By exposing some of the contradictions at work within contemporary artists’ engagement with rock and roll, Smokin’ in the Boys’ Room attempts to articulate the object of its study within the framework of a critical history, not an antiquarian one. The exhibition will have achieved this if viewers are led to explore some of the same questions that the artists have posed to themselves in pursuit of their objectives. A critical history examines its objects of study not as received knowledge but as aesthetic creations that are open to new interpretations. Following the school of thought propounded by the philosopher Gianni Vattimo, Smokin’ in the Boys’ Room celebrates neither hard rock nor soft rock but proposes instead a new genre: weak rock. Weak rock accounts for the attendant desires, emotions, vulnerabilities, failings, and contradictions in the form.

Tuesday, September 11, 2012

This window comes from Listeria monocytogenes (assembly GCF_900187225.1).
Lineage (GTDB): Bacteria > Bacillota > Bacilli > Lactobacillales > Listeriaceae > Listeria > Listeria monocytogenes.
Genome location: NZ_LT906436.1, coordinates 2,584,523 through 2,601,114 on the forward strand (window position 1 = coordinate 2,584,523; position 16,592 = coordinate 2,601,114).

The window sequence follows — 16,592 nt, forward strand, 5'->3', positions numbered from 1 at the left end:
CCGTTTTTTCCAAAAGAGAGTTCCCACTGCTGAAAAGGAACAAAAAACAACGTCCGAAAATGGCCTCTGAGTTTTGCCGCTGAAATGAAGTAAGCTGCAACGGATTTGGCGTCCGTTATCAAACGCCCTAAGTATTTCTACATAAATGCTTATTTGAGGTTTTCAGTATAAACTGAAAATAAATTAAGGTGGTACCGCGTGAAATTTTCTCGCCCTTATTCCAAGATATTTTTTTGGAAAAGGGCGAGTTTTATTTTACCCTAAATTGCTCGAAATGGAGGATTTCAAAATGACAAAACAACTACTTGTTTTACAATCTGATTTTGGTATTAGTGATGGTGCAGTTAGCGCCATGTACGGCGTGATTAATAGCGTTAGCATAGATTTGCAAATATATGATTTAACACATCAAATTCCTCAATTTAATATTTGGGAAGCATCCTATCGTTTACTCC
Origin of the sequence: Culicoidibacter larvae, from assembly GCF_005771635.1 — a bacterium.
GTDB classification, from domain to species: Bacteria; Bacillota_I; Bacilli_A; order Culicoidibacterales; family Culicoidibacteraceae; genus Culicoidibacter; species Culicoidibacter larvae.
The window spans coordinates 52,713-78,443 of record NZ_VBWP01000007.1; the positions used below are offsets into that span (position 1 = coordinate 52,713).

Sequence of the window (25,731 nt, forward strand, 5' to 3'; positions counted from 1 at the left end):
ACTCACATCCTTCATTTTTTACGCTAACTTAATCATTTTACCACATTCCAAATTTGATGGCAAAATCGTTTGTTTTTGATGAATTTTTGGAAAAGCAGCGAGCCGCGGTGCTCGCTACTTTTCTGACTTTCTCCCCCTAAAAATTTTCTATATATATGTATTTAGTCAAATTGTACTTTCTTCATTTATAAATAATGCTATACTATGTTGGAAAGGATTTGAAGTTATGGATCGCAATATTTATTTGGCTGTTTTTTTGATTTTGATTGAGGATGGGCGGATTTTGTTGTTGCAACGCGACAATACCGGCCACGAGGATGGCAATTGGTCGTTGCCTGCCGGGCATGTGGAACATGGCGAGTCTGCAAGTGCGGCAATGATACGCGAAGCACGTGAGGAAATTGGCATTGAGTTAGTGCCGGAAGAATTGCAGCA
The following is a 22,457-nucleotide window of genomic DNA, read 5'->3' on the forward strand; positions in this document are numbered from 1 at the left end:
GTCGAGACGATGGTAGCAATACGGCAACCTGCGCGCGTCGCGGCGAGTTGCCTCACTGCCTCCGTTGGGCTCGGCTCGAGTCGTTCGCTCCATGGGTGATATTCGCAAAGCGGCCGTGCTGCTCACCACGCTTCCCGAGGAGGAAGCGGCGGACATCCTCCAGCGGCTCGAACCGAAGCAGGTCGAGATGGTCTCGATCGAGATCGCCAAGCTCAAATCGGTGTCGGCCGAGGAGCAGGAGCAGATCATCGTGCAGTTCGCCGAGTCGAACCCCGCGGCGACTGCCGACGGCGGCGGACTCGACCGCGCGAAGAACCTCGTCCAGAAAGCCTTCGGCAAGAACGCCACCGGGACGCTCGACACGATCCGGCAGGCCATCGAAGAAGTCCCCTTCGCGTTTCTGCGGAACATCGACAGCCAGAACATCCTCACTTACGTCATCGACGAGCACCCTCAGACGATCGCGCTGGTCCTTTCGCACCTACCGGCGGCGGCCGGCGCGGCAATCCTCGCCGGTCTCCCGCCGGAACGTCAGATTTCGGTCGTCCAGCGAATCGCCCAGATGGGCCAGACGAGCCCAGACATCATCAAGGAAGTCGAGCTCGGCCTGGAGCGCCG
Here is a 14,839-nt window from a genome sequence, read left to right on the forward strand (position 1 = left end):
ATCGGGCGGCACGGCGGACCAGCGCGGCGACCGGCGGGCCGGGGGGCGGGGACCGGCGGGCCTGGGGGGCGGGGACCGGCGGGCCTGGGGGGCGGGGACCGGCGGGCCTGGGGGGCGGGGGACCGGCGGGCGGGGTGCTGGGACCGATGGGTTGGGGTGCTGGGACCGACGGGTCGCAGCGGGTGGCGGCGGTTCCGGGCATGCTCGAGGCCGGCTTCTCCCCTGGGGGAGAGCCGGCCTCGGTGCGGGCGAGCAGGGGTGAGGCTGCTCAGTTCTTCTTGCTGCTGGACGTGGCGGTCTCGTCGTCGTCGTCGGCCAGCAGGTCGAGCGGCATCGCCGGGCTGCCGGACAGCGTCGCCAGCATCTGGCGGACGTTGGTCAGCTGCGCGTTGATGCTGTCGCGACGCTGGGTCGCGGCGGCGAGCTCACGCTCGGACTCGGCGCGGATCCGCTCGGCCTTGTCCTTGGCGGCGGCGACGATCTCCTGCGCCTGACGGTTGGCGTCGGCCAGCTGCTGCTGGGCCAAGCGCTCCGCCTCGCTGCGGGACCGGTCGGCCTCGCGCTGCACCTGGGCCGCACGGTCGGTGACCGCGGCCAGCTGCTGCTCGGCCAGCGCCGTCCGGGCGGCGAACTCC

"In Numbers" Review in C Magazine 115

In February 2012, after presenting  Video Surplus/Varied Toil at the Supermarket Art Fair in Stockholm, I was lucky to be able to visit the "In Numbers" exhibition at the ICA in London. My review of the exhibition appears in issue 115 of C Magazine. 

In Numbers: Serial Publications by Artists Since 1955 was at the ICA London from 25 January to 25 March 2012.  My review explores the idea that artists have used self-publication as a form of publicity or marketing tool and as a method of poetic self-creation, with reference to a number of works in the exhibition, specifically General Idea’s FILE megazine, Eleanor Antin’s 100 Boots postcards, and Terence Koh’s Asianpunkboy (APB). The exhibition differentiates the works displayed from garden variety art magazines through the distinguishing features that they do not contain news items, criticism, or reproductions of artworks. Far more idiosyncratic, the serial publications in the exhibition are works of art in themselves.